Each team entered the day with seven points in the preliminary round. The top four teams in each pool, based on the points system, advance to the quarterfinals — the knockout round.
Normally, a team earns three points for a victory. But if the match goes to five sets, the winner is awarded two points and the loser earns one.
A five-set match was the only way mathematically for both teams to advance to the quarterfinals. Had one team won all three points, the other team would have had to depend on results later in the day.
China and South Korea were in the same pool as the United States, Brazil, Serbia and Turkey. Japan, Russia, Italy, Algeria, the Dominican Republic and Britain make up the other group.
Neither team made any obvious errors to push the match to five sets. China won it 28-26, 22-25, 25-19, 22-25, 15-10, taking match point on Xu Yunli's kill. Afterward, the Chinese donned special T-shirts and celebrated on the court.
In the post-match news conference, South Korean coach Kim Sil-Hyung acknowledged he knew that a five-match result would advance his team. Chinese coach Yu Juemin avoided the question.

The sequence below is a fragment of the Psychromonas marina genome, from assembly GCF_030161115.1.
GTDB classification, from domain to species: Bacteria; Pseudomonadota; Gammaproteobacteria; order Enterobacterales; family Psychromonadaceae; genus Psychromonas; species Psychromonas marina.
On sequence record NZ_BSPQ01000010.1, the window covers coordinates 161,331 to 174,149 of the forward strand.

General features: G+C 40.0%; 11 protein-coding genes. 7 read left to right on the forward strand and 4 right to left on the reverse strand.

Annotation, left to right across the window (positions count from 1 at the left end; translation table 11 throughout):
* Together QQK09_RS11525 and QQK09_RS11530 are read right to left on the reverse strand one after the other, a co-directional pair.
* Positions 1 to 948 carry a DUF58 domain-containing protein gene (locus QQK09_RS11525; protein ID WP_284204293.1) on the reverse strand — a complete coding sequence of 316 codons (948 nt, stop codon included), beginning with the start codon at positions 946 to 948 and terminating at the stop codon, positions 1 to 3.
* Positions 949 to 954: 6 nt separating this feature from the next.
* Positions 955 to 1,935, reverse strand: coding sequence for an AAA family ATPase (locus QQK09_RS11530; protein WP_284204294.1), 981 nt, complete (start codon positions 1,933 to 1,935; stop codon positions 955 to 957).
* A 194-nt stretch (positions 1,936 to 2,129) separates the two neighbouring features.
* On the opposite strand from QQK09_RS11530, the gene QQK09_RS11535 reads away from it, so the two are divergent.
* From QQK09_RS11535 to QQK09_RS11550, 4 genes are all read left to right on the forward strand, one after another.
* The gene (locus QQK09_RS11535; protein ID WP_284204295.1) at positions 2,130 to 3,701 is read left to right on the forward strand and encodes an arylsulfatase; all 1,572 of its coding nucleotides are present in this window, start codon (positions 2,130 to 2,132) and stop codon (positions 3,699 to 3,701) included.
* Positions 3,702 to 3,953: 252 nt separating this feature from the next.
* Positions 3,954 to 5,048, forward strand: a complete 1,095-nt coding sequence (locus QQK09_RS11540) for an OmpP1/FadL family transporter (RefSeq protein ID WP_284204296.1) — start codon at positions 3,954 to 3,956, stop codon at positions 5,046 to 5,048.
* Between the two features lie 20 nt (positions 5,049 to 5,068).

When asked if there was any agreement beforehand to push the match to five sets, both coaches were emphatic.
"No, there's no such thing," Yu said.
"Of course not," Sil-Hyung said.
South Korea's top player, Yeon-Koung Kim, said she was not aware that a five-set result would secure both teams a spot. Kim finished the match with 32 points.
"We fight and they fight," she said.
South Korea was assured of at least a fourth-place finish in the pool, based on its eight points.
The undefeated U.S. women, who were set to face Turkey on Sunday night, had already clinched the top seed.
Still in question was the final team to advance in the pool.